Many people who know Mathias Cormann – let us except Malcolm Turnbull – will hope he wins his bid to become secretary-general of the OECD.
Not only is he well qualified, but it would be a feather in Australia’s cap.
He’s certainly no shoo-in, however. There are already multiple candidates, the pandemic will make campaigning complicated, and Australian’s record on climate change might be a negative.
But he’ll have strong government support and, given his meticulous organisational skills and network of contacts abroad, nothing will be left undone.
Finance minister throughout the Coalition’s term, Cormann is respected across the political spectrum, which has made him effective as the government’s “wrangler” of the difficult characters in the Senate.
His dour image conceals a lighter side, seen in Wednesday’s cameo appearance on the ABC’s “Mad as Hell” as he jested with his “spokesman” Darius Horsham, a long-running character on the show.
Cormann’s October 30 parliamentary exit – the timing determined by the OECD’s process – is a significant loss for the government. But Scott Morrison was determined not to let it become a disruption.
Morrison has filled Cormann’s shoes even before his minister has stepped out of them, announcing Simon Birmingham will take over the finance portfolio and Senate leadership when Cormann goes.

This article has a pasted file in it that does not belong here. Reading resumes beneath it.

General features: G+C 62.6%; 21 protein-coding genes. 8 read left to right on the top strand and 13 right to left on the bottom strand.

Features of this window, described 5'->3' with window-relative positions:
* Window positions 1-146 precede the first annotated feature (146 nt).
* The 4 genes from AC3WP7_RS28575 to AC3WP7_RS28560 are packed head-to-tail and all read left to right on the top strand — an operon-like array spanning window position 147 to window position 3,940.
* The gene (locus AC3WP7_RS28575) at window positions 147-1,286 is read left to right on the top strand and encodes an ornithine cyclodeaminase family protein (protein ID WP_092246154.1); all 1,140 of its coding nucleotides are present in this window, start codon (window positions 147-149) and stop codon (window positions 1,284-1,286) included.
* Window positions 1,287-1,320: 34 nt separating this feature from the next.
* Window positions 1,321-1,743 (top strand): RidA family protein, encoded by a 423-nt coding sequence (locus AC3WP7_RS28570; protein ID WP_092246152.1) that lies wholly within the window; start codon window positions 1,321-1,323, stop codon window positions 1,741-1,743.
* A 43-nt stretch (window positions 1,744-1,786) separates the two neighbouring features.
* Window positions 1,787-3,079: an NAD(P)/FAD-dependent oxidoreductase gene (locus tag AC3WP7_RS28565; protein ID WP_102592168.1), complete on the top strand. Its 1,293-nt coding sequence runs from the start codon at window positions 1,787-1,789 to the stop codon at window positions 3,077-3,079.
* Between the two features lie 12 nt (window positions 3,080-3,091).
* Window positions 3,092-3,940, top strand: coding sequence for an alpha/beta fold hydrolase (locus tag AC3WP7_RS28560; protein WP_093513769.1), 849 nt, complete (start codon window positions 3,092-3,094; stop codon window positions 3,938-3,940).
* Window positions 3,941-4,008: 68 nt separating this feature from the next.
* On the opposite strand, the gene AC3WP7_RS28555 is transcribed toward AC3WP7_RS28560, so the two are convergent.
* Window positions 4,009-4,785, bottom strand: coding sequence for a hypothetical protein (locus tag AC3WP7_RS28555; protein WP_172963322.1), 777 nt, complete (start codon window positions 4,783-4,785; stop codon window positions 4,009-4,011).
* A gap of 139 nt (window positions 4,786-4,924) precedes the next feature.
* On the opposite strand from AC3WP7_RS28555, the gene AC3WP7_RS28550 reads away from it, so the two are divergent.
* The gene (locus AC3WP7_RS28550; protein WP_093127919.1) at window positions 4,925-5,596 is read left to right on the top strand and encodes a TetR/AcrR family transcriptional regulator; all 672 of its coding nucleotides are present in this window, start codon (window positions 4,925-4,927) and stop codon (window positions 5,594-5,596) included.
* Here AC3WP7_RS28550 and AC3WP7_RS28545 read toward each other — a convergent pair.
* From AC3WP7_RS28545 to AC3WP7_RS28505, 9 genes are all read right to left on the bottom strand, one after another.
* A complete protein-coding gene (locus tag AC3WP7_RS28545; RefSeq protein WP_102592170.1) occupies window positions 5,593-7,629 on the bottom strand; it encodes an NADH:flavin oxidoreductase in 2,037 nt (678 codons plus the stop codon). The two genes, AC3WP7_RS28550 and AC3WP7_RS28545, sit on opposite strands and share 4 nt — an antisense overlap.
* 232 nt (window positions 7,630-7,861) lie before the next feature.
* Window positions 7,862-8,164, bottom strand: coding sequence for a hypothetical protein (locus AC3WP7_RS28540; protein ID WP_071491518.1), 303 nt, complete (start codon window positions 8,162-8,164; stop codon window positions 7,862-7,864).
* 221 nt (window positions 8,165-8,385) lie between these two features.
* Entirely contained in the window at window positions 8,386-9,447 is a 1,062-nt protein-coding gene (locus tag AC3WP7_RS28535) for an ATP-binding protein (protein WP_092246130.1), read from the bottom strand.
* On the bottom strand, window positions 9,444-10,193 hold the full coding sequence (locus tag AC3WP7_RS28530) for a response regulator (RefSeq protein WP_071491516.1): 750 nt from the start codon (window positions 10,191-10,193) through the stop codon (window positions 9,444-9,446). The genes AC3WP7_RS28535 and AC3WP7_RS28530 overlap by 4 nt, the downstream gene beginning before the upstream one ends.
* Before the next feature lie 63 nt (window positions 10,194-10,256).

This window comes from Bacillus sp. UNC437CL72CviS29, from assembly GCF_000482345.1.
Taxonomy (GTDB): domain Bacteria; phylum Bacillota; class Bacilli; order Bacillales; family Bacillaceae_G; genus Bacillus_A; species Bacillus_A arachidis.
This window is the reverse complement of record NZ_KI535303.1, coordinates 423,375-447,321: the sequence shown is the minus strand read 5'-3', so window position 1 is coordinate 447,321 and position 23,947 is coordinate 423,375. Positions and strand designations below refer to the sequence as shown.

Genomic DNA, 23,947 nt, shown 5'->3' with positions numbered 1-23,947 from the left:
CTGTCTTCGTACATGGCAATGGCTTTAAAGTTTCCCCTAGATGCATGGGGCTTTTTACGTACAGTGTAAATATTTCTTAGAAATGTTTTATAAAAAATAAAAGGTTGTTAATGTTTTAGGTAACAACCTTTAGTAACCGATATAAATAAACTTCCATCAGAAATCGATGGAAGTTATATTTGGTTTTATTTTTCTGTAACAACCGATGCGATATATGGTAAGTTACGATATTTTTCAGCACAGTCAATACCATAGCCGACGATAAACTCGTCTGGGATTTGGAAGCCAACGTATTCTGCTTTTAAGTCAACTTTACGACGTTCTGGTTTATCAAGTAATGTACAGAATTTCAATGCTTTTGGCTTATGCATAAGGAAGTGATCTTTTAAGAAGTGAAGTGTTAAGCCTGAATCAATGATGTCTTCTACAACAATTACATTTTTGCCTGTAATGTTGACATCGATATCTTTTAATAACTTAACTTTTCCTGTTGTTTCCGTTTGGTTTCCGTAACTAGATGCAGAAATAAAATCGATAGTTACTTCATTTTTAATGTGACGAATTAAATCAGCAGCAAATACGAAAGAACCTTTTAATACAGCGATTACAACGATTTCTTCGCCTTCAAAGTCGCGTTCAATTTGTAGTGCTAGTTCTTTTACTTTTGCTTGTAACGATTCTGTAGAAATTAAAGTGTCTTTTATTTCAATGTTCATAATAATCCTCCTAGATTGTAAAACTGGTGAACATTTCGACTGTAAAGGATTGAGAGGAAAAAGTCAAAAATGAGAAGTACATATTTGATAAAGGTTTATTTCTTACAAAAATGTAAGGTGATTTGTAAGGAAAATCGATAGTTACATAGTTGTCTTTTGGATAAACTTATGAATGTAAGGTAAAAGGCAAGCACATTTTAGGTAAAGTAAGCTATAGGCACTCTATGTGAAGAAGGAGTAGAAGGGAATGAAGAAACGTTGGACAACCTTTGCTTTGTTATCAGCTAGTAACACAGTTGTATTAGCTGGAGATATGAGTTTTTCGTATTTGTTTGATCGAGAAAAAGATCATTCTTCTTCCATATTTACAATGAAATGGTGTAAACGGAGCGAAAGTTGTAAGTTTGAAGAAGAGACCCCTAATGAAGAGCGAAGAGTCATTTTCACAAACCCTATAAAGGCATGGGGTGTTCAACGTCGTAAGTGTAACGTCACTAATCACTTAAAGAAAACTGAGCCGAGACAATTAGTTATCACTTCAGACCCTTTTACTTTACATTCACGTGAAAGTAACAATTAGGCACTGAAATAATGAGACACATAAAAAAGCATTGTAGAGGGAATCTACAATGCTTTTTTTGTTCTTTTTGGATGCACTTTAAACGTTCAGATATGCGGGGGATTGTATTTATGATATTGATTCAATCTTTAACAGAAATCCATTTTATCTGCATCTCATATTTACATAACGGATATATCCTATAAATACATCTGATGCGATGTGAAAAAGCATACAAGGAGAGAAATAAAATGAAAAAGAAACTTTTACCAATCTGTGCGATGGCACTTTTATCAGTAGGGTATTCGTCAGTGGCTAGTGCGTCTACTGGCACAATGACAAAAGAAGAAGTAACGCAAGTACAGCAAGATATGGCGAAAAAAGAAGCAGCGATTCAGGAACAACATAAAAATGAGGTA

The PM said he’d make no other changes at that time, but there’ll be a reshuffle at year’s end.
Birmingham will then shed his trade ministry, and Morrison will have the opportunity to make other alterations to his team. With aged care set to be a mega issue after the royal commission reports in February, one thing he should do is put a heavyweight into that portfolio and elevate it to cabinet.
Thursday’s small shuffle was a side show in the major play of the week, which saw a budget with a deficit of $213.7 billion this financial year that gambles on being large enough to get the country marching to recovery.
It will take months to judge whether the government has pitched its budget well (and that’s assuming no new seismic setbacks), but it is satisfied with the immediate reception. Income tax cuts are likely to be popular even if their critics argue other measures would be better. Business can only welcome the massive incentives to invest, although many enterprises won’t survive to take advantage of them.